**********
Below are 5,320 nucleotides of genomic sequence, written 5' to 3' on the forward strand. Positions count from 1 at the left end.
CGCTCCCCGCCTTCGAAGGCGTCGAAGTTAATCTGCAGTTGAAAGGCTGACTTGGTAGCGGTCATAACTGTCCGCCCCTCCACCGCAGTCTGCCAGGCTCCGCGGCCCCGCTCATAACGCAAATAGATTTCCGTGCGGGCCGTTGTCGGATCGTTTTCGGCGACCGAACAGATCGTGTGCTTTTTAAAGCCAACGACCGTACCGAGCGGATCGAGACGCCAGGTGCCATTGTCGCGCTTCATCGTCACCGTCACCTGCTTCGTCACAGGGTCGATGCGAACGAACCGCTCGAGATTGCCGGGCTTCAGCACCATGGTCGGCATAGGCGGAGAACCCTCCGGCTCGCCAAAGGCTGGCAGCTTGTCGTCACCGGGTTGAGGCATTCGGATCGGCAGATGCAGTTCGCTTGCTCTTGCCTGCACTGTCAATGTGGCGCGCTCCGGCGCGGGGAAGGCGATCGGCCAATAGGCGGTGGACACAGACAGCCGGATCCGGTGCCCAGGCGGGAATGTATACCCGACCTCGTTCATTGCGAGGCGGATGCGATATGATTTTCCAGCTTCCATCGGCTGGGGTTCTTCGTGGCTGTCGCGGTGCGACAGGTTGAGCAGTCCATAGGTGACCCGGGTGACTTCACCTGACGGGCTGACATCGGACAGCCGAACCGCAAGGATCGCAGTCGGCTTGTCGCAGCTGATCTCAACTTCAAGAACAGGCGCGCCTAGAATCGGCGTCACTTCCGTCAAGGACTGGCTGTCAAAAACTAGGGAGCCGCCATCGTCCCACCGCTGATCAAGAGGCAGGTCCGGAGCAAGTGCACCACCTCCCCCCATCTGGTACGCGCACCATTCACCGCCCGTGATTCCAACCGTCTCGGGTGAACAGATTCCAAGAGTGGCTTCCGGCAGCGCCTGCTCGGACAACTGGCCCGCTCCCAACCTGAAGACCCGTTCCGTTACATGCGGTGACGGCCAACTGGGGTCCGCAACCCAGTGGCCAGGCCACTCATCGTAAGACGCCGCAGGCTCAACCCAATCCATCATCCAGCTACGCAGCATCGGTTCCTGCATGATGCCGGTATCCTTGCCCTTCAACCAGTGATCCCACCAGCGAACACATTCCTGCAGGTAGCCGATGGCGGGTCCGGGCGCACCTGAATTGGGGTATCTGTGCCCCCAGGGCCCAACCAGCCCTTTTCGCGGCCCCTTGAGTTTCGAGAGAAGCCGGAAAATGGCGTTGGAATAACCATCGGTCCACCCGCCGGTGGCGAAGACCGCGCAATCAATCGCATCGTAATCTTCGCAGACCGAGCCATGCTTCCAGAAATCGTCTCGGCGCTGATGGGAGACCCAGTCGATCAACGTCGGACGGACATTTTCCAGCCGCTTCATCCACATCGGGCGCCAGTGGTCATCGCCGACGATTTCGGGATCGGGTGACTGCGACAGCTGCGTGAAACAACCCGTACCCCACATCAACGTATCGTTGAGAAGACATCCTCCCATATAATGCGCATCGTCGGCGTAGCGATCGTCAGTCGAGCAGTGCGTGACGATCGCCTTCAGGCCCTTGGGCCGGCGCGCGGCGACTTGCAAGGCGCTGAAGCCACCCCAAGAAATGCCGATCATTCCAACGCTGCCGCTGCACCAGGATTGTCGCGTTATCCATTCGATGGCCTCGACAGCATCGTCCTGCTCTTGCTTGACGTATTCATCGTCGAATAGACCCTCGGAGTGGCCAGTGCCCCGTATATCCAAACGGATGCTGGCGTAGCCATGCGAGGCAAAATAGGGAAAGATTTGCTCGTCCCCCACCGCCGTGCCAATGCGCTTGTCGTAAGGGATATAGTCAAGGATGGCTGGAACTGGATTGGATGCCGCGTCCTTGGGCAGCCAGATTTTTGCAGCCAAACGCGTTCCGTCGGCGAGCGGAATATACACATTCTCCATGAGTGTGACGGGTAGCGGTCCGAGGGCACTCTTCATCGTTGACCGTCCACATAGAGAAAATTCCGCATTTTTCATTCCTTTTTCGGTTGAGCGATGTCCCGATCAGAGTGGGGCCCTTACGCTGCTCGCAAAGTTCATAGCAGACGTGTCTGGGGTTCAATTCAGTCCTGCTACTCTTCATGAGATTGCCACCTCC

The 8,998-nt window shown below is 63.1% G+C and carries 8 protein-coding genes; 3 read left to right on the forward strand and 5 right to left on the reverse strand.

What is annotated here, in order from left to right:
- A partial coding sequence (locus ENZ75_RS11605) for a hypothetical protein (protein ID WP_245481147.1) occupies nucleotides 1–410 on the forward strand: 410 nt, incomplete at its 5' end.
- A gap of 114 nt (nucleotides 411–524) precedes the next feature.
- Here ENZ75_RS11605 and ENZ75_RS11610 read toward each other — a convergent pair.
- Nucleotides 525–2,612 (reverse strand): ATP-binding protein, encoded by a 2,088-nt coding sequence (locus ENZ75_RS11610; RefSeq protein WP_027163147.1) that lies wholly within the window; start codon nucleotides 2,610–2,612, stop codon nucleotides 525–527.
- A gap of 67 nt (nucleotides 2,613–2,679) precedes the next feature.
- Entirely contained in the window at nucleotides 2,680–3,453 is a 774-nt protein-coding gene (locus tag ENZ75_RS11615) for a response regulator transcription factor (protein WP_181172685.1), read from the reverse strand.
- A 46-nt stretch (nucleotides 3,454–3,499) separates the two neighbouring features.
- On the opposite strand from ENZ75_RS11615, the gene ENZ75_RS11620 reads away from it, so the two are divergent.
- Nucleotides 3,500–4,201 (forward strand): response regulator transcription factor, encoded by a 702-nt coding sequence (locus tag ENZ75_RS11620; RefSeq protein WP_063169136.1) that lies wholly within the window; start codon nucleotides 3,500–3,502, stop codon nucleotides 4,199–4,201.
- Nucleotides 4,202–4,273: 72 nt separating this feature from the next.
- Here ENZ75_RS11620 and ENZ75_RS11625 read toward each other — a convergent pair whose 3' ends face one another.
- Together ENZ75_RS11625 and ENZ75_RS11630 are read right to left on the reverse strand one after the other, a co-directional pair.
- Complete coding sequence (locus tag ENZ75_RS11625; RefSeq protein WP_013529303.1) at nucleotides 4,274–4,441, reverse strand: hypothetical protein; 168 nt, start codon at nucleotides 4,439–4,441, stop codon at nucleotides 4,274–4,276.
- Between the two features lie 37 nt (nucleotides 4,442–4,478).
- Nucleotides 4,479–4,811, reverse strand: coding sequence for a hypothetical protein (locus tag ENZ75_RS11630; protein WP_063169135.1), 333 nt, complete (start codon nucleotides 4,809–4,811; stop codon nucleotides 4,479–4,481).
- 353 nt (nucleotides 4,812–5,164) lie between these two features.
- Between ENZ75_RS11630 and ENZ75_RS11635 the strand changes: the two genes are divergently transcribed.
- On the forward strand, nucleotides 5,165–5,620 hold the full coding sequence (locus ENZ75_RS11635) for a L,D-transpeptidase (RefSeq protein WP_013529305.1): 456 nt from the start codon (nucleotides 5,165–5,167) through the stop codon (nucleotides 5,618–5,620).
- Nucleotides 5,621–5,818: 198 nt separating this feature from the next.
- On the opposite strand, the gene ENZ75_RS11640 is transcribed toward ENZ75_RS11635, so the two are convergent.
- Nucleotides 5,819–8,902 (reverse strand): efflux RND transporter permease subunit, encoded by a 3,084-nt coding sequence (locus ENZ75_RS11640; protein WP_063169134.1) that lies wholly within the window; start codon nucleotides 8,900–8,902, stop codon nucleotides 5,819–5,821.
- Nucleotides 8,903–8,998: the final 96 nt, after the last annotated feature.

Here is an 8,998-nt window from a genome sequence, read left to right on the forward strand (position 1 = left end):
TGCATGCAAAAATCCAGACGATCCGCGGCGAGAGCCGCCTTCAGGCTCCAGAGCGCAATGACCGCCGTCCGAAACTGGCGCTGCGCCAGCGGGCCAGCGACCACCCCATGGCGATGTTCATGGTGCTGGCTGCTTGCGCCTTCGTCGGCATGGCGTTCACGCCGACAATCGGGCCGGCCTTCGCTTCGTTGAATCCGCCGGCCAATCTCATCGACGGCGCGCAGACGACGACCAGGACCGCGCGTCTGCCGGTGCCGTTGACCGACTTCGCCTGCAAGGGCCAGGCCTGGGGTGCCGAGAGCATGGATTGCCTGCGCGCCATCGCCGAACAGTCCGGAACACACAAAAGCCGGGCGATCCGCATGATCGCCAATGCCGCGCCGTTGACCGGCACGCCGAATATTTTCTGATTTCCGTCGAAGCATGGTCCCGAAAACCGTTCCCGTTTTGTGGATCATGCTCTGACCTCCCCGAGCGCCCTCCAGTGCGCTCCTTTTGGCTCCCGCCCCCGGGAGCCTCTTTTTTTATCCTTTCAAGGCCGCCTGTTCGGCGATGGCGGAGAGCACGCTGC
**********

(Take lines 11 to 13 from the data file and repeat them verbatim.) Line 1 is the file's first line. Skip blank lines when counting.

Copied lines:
- A 46-nt stretch (nucleotides 3,454–3,499) separates the two neighbouring features.
- On the opposite strand from ENZ75_RS11615, the gene ENZ75_RS11620 reads away from it, so the two are divergent.
- Nucleotides 3,500–4,201 (forward strand): response regulator transcription factor, encoded by a 702-nt coding sequence (locus tag ENZ75_RS11620; RefSeq protein WP_063169136.1) that lies wholly within the window; start codon nucleotides 3,500–3,502, stop codon nucleotides 4,199–4,201.